• Great Times – Linking up with another solo traveler and new friend to explore the Ayutthaya District, going on solo excursions where I walked into some of the world’s most notable holy temples, staying in my hostel, enjoying authentically delicious Thai cuisine while sitting in a random alley with other solo travelers from different parts of the world (Canada, India, and Germany to be exact), posing for pictures with Thai and other Asians that had never seen a Black woman in the flesh, navigating the Bangkok train system (which is incredibly clean and rider friendly), getting a massage, and riding in tuk tuks around town.   
  • Not so Great Times – Getting robbed for $400  baht during the expensive ass Elephant Trekking excursion that I paid for, riding on the back of an elephant that clearly looked miserable and sad because it was probably mistreated (I felt like SHIT after I finished this ride because I felt that I somehow contributed to this harmful misuse of these incredible animals), posing with a heavily drugged tiger (again, I felt like crap during and after the experience because I realized the tiger was heavily drugged with strong tranquilizers), and being videotaped/photographed (without my permission) and gawked like I was an alien by Thai and other Asians.  After awhile I became used to the ogling, but initially I hated it.

All and all, Bangkok & Ayutthaya was a fun experience, but I was ready to leave.  I wanted to travel to an area of the country where the water was a turquoise blue hue, the air was less smoggy and humid (Bangkok humidity makes New York humidity look like a walk in the park), and the streets weren’t as dirty.   It was time to get just what I wanted.  I followed carefully followed my cousin’s instructions and set off on a bus ride from Bangkok to his neck of the woods, Hua Hin.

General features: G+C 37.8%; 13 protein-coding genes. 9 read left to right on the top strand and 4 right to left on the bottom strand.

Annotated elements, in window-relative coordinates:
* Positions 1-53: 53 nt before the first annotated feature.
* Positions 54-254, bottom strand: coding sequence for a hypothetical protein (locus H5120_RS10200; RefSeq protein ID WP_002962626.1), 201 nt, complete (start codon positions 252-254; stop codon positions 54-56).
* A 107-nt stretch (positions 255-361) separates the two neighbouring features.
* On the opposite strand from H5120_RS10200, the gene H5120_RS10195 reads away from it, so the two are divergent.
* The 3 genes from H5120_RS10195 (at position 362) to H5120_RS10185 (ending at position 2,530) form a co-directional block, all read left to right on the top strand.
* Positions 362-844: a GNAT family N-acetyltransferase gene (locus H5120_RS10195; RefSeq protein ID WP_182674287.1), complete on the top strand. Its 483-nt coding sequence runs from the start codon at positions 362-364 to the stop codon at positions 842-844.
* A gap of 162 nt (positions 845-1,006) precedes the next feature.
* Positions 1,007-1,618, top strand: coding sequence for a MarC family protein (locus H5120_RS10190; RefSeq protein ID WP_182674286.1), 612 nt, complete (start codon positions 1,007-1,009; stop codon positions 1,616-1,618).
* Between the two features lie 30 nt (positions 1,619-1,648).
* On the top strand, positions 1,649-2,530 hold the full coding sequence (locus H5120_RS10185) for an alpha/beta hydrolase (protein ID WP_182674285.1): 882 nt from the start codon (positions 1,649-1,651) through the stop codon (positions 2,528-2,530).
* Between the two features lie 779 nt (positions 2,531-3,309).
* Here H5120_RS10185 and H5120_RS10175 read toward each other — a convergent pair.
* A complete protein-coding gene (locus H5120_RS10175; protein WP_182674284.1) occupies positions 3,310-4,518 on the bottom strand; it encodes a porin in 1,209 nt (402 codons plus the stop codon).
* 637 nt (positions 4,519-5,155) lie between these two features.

Hua Hin, Thailand is a few hours south of Bangkok, a lot less humid, and way more upscale.  As a point of reference,  the King and Queen of Thailand reside there, the rich or upper echelon of Asia (i.e. Singapore) vacation here, and the air quality is of higher quality. 

My cousin K (who’d been living there for several years as an expat, teaching ESL to grade school children) had made arrangements for me to stay at his buddy’s place (a house converted into a bar with WiFi equipped and air-conditioned rooms for rent on the top floor), as his studio was too small to accommodate me during the length of my trip. 

I stepped foot into the room and that I was supposed to make home for the next few days and immediately knew that I would NOT be able to say there.  I picked up the dirty comforter (with my thumb and middle finger) that covered the bed and was greeted by a bare, dirty blue mattress. Oh HELL NAW.  That mattress looked like it had herpes, chlamydia, AIDS, and syphilis.  There was no way in hell that I was going to stay there.  As if the mattress wasn’t bad, I looked around and noticed a gigantic cockroach crawling across the floor.  That was the final sign that I needed – within seconds I was making rooming plans for the duration of my time in that area of Thailand.